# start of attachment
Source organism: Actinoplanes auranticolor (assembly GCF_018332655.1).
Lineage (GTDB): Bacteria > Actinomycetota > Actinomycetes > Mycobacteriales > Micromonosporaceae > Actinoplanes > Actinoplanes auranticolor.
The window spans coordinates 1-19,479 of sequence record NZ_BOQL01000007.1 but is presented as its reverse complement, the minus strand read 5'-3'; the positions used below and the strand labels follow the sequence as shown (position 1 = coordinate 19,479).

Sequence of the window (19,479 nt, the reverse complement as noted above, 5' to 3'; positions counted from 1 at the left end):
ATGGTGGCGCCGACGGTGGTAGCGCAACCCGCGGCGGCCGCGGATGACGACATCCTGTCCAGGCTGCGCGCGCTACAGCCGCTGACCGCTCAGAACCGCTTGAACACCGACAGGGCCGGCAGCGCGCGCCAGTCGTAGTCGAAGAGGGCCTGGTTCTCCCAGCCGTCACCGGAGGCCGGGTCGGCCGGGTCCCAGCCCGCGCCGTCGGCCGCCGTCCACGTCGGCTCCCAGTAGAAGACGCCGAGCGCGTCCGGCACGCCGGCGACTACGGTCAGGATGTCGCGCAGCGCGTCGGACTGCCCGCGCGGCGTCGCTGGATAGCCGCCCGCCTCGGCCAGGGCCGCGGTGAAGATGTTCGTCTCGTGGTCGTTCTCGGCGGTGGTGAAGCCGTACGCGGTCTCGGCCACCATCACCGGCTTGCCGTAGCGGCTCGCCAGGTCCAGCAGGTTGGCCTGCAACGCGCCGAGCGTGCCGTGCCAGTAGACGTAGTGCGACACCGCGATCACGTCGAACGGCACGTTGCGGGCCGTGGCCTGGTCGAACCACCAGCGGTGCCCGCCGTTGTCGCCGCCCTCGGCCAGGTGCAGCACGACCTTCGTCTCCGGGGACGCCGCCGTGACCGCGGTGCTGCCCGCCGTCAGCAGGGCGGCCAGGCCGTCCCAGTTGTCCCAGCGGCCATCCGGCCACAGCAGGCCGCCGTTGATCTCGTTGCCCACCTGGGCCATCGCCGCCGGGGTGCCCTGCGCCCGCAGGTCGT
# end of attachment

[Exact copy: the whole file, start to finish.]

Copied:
Source organism: Actinoplanes auranticolor (assembly GCF_018332655.1).
Lineage (GTDB): Bacteria > Actinomycetota > Actinomycetes > Mycobacteriales > Micromonosporaceae > Actinoplanes > Actinoplanes auranticolor.
The window spans coordinates 1-19,479 of sequence record NZ_BOQL01000007.1 but is presented as its reverse complement, the minus strand read 5'-3'; the positions used below and the strand labels follow the sequence as shown (position 1 = coordinate 19,479).

Sequence of the window (19,479 nt, the reverse complement as noted above, 5' to 3'; positions counted from 1 at the left end):
ATGGTGGCGCCGACGGTGGTAGCGCAACCCGCGGCGGCCGCGGATGACGACATCCTGTCCAGGCTGCGCGCGCTACAGCCGCTGACCGCTCAGAACCGCTTGAACACCGACAGGGCCGGCAGCGCGCGCCAGTCGTAGTCGAAGAGGGCCTGGTTCTCCCAGCCGTCACCGGAGGCCGGGTCGGCCGGGTCCCAGCCCGCGCCGTCGGCCGCCGTCCACGTCGGCTCCCAGTAGAAGACGCCGAGCGCGTCCGGCACGCCGGCGACTACGGTCAGGATGTCGCGCAGCGCGTCGGACTGCCCGCGCGGCGTCGCTGGATAGCCGCCCGCCTCGGCCAGGGCCGCGGTGAAGATGTTCGTCTCGTGGTCGTTCTCGGCGGTGGTGAAGCCGTACGCGGTCTCGGCCACCATCACCGGCTTGCCGTAGCGGCTCGCCAGGTCCAGCAGGTTGGCCTGCAACGCGCCGAGCGTGCCGTGCCAGTAGACGTAGTGCGACACCGCGATCACGTCGAACGGCACGTTGCGGGCCGTGGCCTGGTCGAACCACCAGCGGTGCCCGCCGTTGTCGCCGCCCTCGGCCAGGTGCAGCACGACCTTCGTCTCCGGGGACGCCGCCGTGACCGCGGTGCTGCCCGCCGTCAGCAGGGCGGCCAGGCCGTCCCAGTTGTCCCAGCGGCCATCCGGCCACAGCAGGCCGCCGTTGATCTCGTTGCCCACCTGGGCCATCGCCGCCGGGGTGCCCTGCGCCCGCAGGTCGT